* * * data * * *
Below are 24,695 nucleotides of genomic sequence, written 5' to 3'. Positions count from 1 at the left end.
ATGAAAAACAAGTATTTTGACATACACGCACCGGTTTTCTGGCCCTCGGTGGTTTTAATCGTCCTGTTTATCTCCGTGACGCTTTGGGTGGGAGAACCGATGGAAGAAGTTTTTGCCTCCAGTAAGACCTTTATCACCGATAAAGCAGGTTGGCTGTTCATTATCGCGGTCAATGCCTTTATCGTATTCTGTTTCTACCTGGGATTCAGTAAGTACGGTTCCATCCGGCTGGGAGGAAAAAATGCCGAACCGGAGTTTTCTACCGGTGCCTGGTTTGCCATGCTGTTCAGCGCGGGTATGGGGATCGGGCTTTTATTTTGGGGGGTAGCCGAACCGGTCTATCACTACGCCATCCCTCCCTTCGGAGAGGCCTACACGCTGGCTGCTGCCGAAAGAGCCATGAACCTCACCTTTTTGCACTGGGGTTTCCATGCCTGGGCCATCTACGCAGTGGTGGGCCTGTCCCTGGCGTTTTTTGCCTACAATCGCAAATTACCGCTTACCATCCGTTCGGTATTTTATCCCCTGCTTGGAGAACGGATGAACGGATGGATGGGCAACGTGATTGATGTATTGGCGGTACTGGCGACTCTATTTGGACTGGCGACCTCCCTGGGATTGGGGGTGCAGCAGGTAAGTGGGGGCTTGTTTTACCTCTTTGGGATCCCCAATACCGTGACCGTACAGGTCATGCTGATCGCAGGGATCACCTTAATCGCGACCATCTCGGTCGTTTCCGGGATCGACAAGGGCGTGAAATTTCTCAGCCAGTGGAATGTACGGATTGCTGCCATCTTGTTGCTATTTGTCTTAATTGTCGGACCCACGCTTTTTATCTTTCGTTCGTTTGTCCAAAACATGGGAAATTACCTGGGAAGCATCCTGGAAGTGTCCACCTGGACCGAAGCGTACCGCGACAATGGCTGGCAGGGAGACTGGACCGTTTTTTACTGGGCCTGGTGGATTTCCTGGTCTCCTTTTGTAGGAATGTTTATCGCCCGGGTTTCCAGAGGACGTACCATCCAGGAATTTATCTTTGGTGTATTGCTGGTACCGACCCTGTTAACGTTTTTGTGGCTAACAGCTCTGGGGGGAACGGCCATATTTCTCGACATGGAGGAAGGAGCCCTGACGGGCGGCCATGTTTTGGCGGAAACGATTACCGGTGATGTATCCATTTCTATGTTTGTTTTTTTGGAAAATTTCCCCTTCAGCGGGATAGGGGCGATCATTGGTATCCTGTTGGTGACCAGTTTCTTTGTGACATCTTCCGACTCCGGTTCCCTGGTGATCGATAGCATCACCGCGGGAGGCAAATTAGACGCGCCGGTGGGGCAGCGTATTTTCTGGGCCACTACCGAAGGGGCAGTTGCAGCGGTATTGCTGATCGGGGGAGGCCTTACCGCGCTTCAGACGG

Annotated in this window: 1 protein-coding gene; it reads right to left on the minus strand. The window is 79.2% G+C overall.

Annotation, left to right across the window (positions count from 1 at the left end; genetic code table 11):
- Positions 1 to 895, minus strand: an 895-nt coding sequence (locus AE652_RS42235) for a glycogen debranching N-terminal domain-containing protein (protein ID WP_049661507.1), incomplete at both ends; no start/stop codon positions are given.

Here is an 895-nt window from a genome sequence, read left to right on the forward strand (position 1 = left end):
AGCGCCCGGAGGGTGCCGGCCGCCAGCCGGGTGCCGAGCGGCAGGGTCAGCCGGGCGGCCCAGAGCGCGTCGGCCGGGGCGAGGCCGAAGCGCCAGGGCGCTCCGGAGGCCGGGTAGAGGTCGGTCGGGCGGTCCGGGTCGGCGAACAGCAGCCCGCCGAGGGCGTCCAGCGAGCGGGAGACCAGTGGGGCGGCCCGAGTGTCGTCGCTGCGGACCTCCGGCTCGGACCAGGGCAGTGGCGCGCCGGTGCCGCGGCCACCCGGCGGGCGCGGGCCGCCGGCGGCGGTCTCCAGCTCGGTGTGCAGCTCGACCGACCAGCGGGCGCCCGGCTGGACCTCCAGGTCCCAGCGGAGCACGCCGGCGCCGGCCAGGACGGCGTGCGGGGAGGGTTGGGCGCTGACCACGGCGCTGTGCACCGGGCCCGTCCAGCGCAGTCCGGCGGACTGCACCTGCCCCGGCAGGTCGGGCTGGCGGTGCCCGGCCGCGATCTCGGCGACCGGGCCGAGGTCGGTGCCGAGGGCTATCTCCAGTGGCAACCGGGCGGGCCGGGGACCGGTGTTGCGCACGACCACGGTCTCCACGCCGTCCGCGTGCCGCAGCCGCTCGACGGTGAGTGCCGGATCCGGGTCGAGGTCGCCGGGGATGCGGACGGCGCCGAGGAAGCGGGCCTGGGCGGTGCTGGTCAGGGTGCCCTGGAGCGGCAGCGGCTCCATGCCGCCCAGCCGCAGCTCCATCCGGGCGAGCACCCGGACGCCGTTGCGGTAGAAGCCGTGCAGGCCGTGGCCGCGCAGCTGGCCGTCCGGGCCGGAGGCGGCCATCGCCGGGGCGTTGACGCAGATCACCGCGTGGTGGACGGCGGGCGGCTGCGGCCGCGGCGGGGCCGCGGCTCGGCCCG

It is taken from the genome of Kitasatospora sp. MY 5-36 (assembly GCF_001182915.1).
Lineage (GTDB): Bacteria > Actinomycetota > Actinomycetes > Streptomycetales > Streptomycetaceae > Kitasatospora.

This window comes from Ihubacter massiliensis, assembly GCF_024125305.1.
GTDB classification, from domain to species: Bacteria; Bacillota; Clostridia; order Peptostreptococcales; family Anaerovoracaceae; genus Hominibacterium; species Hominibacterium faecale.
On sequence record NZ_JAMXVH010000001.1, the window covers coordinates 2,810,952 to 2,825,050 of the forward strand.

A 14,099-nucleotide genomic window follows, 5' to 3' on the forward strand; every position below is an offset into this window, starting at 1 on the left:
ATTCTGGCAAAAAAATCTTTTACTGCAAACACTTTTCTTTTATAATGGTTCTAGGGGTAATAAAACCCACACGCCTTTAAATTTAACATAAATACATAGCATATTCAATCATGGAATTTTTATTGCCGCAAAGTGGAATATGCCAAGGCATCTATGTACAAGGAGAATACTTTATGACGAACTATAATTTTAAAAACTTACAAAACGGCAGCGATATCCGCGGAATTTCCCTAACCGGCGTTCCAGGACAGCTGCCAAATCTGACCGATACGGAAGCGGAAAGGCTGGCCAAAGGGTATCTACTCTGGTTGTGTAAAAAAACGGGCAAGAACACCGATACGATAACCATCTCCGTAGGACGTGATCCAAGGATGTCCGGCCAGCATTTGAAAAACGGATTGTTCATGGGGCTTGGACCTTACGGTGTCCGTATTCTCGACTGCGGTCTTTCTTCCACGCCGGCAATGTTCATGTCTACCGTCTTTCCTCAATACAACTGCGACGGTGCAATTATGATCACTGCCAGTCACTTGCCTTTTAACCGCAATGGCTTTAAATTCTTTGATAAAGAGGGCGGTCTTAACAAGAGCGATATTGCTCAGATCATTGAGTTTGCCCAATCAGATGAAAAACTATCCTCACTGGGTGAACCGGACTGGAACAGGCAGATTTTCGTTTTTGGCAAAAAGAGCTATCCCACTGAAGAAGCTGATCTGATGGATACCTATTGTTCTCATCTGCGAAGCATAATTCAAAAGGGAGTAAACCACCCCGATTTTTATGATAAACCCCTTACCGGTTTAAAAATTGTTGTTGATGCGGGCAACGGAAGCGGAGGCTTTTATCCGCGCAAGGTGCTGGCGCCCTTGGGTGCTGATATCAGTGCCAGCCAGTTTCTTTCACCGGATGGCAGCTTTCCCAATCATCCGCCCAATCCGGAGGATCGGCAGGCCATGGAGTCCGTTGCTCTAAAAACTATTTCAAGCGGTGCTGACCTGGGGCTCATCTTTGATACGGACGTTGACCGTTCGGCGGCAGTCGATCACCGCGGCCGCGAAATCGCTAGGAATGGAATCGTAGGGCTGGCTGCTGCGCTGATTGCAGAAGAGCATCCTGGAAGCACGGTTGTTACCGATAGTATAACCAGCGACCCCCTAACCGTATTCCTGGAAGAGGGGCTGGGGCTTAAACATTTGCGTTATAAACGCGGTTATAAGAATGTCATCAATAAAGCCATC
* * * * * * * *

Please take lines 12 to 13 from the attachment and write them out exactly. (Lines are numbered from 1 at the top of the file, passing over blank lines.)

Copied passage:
On sequence record NZ_JAMXVH010000001.1, the window covers coordinates 2,810,952 to 2,825,050 of the forward strand.

A 14,099-nucleotide genomic window follows, 5' to 3' on the forward strand; every position below is an offset into this window, starting at 1 on the left: